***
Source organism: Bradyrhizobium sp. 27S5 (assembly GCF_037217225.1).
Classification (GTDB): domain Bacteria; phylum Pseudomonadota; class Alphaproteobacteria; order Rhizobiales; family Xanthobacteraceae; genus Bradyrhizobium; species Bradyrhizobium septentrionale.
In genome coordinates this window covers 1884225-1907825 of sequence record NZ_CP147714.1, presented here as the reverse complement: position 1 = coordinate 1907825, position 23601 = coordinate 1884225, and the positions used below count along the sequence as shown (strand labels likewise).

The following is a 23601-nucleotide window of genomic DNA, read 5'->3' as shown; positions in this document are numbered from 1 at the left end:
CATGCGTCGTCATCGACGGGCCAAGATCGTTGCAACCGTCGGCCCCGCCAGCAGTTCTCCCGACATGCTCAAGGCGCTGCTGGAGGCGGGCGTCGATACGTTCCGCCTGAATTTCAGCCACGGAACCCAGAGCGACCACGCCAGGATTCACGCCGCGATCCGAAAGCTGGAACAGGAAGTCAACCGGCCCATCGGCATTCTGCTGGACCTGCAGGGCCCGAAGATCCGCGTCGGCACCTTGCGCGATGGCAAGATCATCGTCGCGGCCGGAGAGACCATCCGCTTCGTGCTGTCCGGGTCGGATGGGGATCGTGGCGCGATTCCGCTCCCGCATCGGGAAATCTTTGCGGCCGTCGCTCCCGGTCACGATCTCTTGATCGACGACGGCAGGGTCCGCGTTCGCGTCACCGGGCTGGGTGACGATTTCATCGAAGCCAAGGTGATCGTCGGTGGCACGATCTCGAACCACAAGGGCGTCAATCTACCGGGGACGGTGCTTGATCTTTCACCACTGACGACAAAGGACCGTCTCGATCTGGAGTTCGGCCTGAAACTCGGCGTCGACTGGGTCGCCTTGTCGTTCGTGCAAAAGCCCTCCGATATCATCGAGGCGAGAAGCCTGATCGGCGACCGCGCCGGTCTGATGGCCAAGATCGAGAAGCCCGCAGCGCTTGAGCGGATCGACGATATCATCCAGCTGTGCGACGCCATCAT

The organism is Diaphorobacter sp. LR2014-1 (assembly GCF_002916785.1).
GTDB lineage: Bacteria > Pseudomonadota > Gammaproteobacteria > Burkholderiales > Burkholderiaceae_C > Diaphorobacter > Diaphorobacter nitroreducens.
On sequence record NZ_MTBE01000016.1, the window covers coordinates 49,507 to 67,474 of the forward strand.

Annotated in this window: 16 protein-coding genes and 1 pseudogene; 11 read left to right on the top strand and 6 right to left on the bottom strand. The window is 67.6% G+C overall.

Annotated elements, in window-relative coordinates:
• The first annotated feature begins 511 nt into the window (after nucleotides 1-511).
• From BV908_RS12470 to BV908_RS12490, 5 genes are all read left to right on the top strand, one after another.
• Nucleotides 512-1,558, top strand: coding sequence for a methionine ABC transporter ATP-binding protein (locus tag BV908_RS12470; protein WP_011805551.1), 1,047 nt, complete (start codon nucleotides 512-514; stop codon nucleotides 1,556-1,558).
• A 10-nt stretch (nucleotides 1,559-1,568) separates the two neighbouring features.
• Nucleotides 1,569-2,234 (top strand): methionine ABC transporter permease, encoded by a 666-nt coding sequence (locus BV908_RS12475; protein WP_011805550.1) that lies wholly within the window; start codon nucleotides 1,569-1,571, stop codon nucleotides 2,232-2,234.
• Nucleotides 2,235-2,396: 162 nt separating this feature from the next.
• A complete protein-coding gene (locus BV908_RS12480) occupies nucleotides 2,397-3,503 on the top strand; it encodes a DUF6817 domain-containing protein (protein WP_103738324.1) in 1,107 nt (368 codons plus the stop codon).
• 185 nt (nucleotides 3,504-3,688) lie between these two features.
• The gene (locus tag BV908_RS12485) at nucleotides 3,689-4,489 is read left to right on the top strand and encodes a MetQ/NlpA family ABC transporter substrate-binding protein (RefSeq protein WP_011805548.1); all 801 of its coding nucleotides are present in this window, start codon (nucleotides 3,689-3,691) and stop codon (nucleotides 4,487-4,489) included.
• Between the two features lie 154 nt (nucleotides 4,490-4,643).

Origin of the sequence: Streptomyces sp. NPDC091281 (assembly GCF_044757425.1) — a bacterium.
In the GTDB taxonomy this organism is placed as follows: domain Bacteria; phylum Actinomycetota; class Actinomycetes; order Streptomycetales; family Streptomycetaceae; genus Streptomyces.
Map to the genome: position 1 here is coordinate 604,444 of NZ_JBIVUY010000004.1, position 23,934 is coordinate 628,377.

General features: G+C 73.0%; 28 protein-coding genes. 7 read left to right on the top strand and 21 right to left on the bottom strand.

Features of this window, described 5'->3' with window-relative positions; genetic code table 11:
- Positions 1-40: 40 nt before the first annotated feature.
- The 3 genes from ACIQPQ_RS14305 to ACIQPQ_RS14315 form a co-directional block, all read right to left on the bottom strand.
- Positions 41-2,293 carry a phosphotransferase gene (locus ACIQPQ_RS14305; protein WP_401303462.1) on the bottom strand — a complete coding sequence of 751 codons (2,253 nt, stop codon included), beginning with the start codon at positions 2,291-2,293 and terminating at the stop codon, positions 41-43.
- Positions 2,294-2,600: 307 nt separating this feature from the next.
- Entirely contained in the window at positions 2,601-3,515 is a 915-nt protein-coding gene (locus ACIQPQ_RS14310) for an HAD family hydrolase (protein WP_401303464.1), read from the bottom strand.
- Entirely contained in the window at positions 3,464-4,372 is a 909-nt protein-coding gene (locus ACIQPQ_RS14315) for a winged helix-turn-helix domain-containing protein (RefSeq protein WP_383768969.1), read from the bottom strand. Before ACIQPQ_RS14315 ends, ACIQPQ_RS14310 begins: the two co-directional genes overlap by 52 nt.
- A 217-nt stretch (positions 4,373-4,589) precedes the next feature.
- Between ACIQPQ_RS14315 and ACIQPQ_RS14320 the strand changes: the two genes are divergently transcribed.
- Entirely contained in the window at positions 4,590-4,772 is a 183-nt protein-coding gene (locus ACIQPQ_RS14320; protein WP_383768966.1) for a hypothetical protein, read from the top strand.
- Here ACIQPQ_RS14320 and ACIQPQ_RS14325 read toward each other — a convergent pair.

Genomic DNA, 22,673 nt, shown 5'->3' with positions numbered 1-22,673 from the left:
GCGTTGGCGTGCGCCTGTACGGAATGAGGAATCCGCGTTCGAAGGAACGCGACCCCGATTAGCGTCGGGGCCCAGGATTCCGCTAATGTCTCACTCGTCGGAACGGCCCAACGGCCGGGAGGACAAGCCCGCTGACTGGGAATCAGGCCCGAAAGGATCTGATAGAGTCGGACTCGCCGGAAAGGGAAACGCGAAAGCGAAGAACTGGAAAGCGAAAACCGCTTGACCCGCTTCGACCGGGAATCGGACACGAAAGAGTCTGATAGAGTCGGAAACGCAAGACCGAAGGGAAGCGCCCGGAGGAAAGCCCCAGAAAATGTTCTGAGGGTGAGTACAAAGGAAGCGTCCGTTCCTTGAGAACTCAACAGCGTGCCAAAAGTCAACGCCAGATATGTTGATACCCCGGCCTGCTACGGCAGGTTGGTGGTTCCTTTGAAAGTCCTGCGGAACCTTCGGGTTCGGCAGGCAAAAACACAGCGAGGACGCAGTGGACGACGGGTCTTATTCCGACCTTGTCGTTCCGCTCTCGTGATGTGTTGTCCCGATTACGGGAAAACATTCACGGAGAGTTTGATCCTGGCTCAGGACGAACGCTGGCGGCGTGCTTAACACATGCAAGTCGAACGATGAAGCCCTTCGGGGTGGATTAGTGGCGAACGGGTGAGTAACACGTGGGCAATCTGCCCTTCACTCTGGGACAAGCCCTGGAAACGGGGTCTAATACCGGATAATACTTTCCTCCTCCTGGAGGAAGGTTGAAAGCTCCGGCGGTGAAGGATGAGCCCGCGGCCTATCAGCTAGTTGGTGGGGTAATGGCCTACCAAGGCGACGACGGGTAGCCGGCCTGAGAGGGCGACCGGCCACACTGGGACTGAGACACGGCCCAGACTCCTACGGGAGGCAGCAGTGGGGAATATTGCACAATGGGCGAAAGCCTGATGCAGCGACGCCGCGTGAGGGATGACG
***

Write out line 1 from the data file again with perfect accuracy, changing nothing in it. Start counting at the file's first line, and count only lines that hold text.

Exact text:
Source organism: Bradyrhizobium sp. 27S5 (assembly GCF_037217225.1).